Fort Lauderdale, FL (PRWEB) February 25, 2011
The controversy over state licensing for so-called "naturopathy" practitioners has become a hot topic, with the New York Times recently covering a proposed licensing scheme making its way through the Colorado legislature. 
The James Randi Educational Foundation (JREF), one of the world's leading voices on pseudoscientific claims, today issued a statement by JREF President D.J. Grothe on these proposed licensing schemes.
"Naturopathy is so vaguely defined that there are no standards of care to which regulatory agencies could ask licensed practitioners to adhere," Grothe said. "It's a hodge-podge of beliefs and health treatments, some of which are pseudoscientific nonsense that has been repeatedly shown not to work by clinical trials and can actually harm a patient's health."
"Creating special licensing schemes gives a seal of approval to scam treatments like homeopathy that have been shown not to work, and gives consumers the false impression that practitioners have specific and legitimate skills that the state could monitor and maintain."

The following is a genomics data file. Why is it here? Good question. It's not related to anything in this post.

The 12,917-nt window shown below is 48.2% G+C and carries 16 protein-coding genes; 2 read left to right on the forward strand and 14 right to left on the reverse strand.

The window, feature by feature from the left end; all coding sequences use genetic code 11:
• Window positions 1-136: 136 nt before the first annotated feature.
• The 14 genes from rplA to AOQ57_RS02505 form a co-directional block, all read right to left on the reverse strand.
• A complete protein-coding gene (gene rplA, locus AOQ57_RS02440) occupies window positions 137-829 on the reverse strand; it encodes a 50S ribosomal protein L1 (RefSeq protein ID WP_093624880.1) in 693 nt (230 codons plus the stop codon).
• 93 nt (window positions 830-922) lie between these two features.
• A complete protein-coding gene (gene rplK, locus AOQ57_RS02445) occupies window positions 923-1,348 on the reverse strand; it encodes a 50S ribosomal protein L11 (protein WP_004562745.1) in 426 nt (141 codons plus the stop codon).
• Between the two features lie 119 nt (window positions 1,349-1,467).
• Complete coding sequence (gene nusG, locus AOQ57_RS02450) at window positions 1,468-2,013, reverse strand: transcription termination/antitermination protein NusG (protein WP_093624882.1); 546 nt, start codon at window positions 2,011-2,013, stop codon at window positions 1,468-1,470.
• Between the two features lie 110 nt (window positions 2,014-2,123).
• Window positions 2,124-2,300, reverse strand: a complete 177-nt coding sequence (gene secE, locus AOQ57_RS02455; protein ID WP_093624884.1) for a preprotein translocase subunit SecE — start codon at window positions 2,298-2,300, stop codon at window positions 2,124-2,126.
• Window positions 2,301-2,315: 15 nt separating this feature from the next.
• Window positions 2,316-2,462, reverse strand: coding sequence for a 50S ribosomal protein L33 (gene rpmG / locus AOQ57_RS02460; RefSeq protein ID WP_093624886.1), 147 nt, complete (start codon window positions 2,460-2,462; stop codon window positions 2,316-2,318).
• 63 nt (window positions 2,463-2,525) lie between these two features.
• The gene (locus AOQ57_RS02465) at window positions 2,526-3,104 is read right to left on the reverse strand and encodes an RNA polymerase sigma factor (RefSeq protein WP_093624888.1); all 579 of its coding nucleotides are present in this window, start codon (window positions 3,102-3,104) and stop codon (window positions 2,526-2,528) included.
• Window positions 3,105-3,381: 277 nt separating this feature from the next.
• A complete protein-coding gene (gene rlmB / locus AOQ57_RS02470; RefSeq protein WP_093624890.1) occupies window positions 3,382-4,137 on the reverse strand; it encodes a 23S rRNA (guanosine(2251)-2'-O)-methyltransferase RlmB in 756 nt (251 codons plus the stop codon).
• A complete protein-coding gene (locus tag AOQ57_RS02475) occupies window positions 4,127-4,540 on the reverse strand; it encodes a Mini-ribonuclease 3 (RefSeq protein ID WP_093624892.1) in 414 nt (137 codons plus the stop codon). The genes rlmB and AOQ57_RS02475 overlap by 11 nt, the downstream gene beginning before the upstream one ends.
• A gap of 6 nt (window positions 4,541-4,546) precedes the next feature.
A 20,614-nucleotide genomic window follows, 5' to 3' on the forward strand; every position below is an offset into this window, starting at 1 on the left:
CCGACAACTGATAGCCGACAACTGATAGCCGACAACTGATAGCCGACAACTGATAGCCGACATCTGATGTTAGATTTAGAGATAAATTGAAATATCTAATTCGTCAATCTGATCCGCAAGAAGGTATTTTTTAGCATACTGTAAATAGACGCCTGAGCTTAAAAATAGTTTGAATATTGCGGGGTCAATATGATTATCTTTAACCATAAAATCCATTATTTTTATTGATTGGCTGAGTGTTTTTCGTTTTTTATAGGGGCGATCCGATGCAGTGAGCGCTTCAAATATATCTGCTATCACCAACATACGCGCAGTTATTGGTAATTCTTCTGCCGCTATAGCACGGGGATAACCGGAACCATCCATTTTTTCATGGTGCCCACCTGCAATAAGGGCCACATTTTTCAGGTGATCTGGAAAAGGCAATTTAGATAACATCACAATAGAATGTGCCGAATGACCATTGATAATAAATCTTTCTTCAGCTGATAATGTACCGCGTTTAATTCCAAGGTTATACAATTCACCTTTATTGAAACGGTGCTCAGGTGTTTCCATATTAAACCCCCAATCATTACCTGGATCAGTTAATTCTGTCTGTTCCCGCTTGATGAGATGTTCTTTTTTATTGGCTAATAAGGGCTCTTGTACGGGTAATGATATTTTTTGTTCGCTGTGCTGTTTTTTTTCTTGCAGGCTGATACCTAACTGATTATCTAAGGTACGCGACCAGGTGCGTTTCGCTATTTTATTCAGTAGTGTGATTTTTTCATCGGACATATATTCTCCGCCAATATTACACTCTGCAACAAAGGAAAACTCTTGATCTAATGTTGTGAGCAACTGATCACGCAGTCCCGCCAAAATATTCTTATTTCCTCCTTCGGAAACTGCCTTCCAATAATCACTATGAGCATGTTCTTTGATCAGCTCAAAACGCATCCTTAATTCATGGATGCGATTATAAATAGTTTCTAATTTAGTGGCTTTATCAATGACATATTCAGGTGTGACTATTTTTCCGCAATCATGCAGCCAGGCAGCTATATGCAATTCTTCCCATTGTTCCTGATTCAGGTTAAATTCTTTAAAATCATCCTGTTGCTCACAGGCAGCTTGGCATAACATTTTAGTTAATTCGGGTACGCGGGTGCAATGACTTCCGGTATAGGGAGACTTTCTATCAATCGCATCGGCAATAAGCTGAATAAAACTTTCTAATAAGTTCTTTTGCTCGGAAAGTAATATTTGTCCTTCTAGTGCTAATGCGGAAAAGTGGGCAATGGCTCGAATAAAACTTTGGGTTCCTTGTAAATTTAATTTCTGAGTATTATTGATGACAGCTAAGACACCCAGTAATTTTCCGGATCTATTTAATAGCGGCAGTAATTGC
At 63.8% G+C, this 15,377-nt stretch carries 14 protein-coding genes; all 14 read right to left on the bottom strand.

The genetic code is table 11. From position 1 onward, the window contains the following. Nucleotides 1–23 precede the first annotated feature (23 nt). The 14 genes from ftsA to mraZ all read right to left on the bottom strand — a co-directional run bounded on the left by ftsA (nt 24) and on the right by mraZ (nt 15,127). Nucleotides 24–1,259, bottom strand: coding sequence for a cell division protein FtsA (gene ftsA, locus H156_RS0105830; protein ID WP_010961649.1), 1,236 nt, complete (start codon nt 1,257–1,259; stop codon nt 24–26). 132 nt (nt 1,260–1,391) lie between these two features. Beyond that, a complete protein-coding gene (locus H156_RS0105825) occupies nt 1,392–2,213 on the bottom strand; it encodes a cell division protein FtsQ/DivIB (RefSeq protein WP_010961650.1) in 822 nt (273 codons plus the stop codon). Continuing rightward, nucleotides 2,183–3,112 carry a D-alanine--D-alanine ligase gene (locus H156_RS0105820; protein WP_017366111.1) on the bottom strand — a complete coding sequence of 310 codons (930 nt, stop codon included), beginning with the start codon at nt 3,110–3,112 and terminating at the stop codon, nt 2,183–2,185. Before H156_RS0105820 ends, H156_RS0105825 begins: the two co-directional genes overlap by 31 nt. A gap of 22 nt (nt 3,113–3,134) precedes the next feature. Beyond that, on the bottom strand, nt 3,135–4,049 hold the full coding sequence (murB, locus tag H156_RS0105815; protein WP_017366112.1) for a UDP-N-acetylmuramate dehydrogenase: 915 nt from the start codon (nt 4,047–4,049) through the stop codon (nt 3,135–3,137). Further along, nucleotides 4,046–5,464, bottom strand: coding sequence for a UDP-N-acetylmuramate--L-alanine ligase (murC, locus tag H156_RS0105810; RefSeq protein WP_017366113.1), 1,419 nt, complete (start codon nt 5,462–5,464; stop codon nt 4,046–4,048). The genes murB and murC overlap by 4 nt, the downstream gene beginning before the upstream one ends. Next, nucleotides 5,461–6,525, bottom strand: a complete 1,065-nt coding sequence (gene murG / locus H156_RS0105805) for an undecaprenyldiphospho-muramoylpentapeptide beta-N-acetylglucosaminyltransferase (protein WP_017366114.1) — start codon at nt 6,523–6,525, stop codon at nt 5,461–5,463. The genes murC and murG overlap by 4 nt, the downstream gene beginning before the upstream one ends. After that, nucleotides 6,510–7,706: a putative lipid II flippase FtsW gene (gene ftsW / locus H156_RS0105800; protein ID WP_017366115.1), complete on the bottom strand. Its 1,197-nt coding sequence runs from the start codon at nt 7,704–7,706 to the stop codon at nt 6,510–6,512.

Read the full statement at http://bit.ly/naturopathy.
1. New York Times, Feb. 21: Colorado Faces a Fight Over Naturopathy | http://www.nytimes.com/2011/02/22/health/22license.html
The James Randi Educational Foundation was founded in 1996 to expose charlatans and help people defend themselves from paranormal and pseudoscientific claims. The JREF offers a still-unclaimed million-dollar reward for anyone who can produce evidence of paranormal abilities under controlled conditions. Through scholarships, workshops, and innovative resources for educators, the JREF works to inspire this investigative spirit in a new generation of critical thinkers. | http://www.randi.org